The Music Industry's New Model: Where Is It?

Consider this: out of nearly 200,000 albums that appeared Neilsen's Soundscan chart in 2009, only 85 sold at least 250,000 copies.
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While the appetite for music is stronger than ever, a new successful business model for the industry continues to be elusive. Each year, a new favored solution appears...and disappoints. So where is the new successful model going to come from, and can it truly gain enough traction to compensate for the huge decline in physical CD sales?

Consider this...out of nearly 200,000 albums that appeared on the Soundscan chart in 2009, only 1,319 sold at least 10,000 copies, and a mere 85 sold at least 250,000 copies. And the first half of 2010 saw a further decline with the overall number of download transactions dropping, as well as a further 8.2 percent fall in CD sales.

Although many in the industry continue to believe that a viable new model is just around the corner, very little new revenue is reaching artists to offset this steep decline in physical sales. For example, the subscription model, which was hailed as an answer to providing consumers a legal way to have free unlimited access to music while still generating revenue to artists and labels, has not to date shown itself to be the solution. Antony Bruno of Billboard reported in February of this year that in a recent study of top musical acts:

Results show that of the more than 100 artists examined to compile the Money Makers list, only 10 made more than $2,000 from non-interactive streams in 2009, with Beyonce topping the list with an underwhelming $5,000. Only 25 artists made more than $1,000 from on-demand streams, with Michael Jackson topping that list -- as the result of barrage of interest after his death -- with $10,000.


So far, no good, because although these services are a great means for artist discovery, and can link users to points-of-purchase - albums, merchandise, tickets, etc...from a label and artist perspective, freemium/subscription/ad-supported sites have not shown much promise in terms of revenue.

U2's Paul McGuinness, widely acknowledged as one of the savviest managers in the industry, recently wrote a very thought-provoking article about the state of the music industry. Among other ideas about how to resuscitate the music industry, he pointed out a scenario that could make subscription more workable for artists:

"Numerous commercial strategies have tried to deal with 'free.' Today, many believe music subscription is the Holy Grail that will bring money flowing back into the business. I agree with them. A per-household monthly payment to Spotify for all the music you want seems to me a great deal. I like the idea of the subscription packages from Sky Songs too. These surely point the way to the future where music is bundled or streamed and paid for by usage rather than by units sold. Why should the price paid not correspond to the number of times the music is 'consumed'?

2010-08-25-spotify.jpg From

"Music subscription will be the basic access route to enjoying tracks and albums, but by no means the only one. Households will pay for a subscription service like Spotify, or they will pay for a service bundled into their broadband bill, to an ISP such as Sky and Virgin Media. But many customers will also take out more expensive added-value packages, with better deals including faster access to new releases. There will also be a healthy market in downloads to own and premium albums. iTunes will be fighting its corner in the market, probably with its own subscription service. And a significant minority will still buy CDs, coveting the packaging, the cover designs and the sense of ownership."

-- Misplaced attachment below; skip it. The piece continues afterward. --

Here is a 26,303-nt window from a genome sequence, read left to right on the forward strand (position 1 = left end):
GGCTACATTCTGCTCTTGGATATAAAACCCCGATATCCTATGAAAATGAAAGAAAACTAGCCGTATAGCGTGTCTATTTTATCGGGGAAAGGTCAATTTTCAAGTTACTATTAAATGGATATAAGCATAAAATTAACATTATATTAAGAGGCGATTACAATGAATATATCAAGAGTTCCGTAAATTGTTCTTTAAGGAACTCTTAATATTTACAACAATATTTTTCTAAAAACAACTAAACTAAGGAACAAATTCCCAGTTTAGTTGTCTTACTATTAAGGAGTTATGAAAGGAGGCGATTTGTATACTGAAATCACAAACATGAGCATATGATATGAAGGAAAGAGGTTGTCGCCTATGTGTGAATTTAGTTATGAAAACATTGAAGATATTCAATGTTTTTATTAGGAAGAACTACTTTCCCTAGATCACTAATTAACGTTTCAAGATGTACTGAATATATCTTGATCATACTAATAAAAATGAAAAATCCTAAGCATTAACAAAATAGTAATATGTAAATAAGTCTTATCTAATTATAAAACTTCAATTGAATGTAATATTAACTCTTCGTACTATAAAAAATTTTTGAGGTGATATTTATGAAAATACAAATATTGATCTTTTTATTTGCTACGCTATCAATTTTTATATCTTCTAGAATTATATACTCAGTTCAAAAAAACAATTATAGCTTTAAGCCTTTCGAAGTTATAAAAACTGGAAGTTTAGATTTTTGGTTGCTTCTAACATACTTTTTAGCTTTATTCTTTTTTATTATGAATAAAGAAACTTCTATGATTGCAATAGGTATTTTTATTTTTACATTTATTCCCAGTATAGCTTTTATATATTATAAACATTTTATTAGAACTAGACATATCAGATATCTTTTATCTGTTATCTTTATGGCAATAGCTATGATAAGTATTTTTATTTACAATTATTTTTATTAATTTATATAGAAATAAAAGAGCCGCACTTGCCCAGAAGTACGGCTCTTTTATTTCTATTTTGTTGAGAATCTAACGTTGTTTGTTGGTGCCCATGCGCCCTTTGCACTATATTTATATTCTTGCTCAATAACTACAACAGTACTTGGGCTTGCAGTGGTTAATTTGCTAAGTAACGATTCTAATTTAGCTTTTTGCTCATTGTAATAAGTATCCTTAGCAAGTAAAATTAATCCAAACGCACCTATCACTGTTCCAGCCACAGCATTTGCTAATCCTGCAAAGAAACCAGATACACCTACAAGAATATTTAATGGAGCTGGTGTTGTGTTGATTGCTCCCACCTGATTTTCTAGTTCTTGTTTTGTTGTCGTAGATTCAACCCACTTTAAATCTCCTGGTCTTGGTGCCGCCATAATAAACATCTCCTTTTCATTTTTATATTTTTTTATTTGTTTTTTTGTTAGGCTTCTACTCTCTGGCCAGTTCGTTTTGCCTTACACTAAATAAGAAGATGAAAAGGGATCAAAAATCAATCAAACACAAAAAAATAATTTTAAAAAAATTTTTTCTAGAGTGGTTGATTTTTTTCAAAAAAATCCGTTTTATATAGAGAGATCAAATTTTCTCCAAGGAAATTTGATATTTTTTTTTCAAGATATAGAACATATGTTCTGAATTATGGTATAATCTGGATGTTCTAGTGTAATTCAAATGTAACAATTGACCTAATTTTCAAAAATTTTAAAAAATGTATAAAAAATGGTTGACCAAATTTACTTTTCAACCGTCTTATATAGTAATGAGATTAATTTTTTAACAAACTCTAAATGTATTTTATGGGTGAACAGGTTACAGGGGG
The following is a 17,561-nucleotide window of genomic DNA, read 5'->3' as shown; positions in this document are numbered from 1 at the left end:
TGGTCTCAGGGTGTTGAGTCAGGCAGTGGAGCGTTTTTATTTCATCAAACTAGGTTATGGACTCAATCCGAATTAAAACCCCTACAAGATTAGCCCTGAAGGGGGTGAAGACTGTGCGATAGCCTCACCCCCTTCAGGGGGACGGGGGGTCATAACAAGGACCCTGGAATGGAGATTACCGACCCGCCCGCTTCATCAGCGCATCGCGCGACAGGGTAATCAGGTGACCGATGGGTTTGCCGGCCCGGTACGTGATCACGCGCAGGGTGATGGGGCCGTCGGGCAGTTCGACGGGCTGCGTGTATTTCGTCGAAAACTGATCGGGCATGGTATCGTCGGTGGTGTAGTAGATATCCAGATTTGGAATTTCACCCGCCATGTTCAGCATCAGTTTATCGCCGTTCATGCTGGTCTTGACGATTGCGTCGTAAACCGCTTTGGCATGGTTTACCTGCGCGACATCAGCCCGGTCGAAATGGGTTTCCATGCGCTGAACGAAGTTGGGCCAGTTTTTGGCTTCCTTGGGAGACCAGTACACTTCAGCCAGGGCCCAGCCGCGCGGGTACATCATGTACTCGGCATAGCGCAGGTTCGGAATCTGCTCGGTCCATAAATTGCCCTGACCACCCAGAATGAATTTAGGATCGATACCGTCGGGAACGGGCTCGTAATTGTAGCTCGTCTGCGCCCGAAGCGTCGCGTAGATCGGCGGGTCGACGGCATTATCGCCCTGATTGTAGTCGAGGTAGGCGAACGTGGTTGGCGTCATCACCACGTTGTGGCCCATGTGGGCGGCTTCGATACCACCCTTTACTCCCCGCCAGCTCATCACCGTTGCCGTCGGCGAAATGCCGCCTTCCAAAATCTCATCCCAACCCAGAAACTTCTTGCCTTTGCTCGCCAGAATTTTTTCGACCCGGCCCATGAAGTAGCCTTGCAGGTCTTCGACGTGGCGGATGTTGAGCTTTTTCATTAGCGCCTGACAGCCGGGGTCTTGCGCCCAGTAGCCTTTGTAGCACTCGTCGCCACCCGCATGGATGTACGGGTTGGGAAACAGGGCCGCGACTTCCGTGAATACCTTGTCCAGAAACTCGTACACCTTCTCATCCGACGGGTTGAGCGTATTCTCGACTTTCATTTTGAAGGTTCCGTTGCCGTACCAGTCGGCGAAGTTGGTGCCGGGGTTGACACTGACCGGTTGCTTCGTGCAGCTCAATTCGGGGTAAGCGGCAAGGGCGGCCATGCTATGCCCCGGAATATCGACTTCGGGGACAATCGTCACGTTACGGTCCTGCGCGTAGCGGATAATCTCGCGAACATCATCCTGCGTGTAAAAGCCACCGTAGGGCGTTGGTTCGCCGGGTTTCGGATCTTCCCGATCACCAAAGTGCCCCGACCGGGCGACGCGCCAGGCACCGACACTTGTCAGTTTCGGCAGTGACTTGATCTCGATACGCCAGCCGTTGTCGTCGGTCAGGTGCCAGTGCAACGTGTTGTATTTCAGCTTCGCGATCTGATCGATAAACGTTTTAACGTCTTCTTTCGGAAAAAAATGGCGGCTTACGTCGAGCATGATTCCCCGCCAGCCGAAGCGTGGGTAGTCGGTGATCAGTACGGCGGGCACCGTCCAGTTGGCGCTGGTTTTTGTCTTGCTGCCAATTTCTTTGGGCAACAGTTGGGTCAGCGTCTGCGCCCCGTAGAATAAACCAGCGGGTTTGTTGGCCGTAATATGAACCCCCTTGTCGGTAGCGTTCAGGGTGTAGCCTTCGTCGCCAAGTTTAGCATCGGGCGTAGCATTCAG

In short, if the revenue will ever be meaningful for artists and labels, the promise of a new subscription model that is bundled with other entertainment services surely must follow.

Another opportunity with real potential for artists is through individual apps. These apps allow the artists to set the price points and give away as much music or other exclusive content as they like, providing real value to fans on an ongoing basis.

Digital media expert Michael Hirschorn wrote last month in The Atlantic:

"Now, it seems, things are changing all over again. The shift of the digital frontier from the web, where the browser ruled supreme, to the smart phone, where the app and the pricing plan now hold sway, signals a radical shift from the openness to a degree of closed-ness."

2010-08-25-Apps.jpg Apple CEO Steve Jobs displaying a multitue of popular iPhone apps. Photo Credit: Justin Sullivan,

He says of Apple:

"They are operating on a largely correct assumption that people will be more likely to pay for consumer-friendly apps via the iPad, and a multitude of competing devices due out this year, than they are to subscribe to the same old kludgy website they have been using freely for years."

Individual artist apps aren't 2009, some of the major labels rolled out apps for a few of their largest artists built largely around exclusive access to video content, mainly performance clips, promotional items, and behind-the-scenes peeks. But that simply is not enough; there has to a more unique offering to entice real fan engagement. Artists can only generate real revenue from apps on a long-term basis if the fan is getting something they deem valuable.

So, the battle to discover the new model continues on all fronts as the realization sinks in that the answer surely will be a combination of ideas (such as bundled subscriptions, cool artist apps, compelling fan experiences), not one magic solution. One thing won't be the answer, everything will be.

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